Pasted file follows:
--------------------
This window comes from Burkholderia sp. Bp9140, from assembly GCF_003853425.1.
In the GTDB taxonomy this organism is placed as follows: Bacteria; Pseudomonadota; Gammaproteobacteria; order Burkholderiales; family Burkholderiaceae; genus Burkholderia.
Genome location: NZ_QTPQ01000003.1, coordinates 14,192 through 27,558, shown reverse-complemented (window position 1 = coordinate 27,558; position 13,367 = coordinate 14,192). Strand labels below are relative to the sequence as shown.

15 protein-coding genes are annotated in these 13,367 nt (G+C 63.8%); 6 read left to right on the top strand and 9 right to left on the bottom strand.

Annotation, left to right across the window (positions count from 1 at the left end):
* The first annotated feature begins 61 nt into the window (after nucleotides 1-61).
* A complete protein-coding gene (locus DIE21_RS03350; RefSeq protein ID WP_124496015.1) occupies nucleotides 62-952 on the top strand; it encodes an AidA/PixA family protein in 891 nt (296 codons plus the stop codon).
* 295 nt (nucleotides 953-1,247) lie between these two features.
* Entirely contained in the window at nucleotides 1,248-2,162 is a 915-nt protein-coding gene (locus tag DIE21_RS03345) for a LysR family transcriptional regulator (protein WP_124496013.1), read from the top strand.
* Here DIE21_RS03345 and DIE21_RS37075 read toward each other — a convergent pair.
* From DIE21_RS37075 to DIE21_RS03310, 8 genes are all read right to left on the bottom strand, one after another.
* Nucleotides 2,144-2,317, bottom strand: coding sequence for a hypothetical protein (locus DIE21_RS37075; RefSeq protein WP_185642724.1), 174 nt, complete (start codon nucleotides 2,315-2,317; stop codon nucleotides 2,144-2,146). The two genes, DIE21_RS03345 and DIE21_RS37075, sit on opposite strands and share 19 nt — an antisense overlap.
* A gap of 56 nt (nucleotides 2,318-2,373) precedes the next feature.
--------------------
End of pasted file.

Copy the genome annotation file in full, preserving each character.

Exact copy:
This window comes from Burkholderia sp. Bp9140, from assembly GCF_003853425.1.
In the GTDB taxonomy this organism is placed as follows: Bacteria; Pseudomonadota; Gammaproteobacteria; order Burkholderiales; family Burkholderiaceae; genus Burkholderia.
Genome location: NZ_QTPQ01000003.1, coordinates 14,192 through 27,558, shown reverse-complemented (window position 1 = coordinate 27,558; position 13,367 = coordinate 14,192). Strand labels below are relative to the sequence as shown.

15 protein-coding genes are annotated in these 13,367 nt (G+C 63.8%); 6 read left to right on the top strand and 9 right to left on the bottom strand.

Annotation, left to right across the window (positions count from 1 at the left end):
* The first annotated feature begins 61 nt into the window (after nucleotides 1-61).
* A complete protein-coding gene (locus DIE21_RS03350; RefSeq protein ID WP_124496015.1) occupies nucleotides 62-952 on the top strand; it encodes an AidA/PixA family protein in 891 nt (296 codons plus the stop codon).
* 295 nt (nucleotides 953-1,247) lie between these two features.
* Entirely contained in the window at nucleotides 1,248-2,162 is a 915-nt protein-coding gene (locus tag DIE21_RS03345) for a LysR family transcriptional regulator (protein WP_124496013.1), read from the top strand.
* Here DIE21_RS03345 and DIE21_RS37075 read toward each other — a convergent pair.
* From DIE21_RS37075 to DIE21_RS03310, 8 genes are all read right to left on the bottom strand, one after another.
* Nucleotides 2,144-2,317, bottom strand: coding sequence for a hypothetical protein (locus DIE21_RS37075; RefSeq protein WP_185642724.1), 174 nt, complete (start codon nucleotides 2,315-2,317; stop codon nucleotides 2,144-2,146). The two genes, DIE21_RS03345 and DIE21_RS37075, sit on opposite strands and share 19 nt — an antisense overlap.
* A gap of 56 nt (nucleotides 2,318-2,373) precedes the next feature.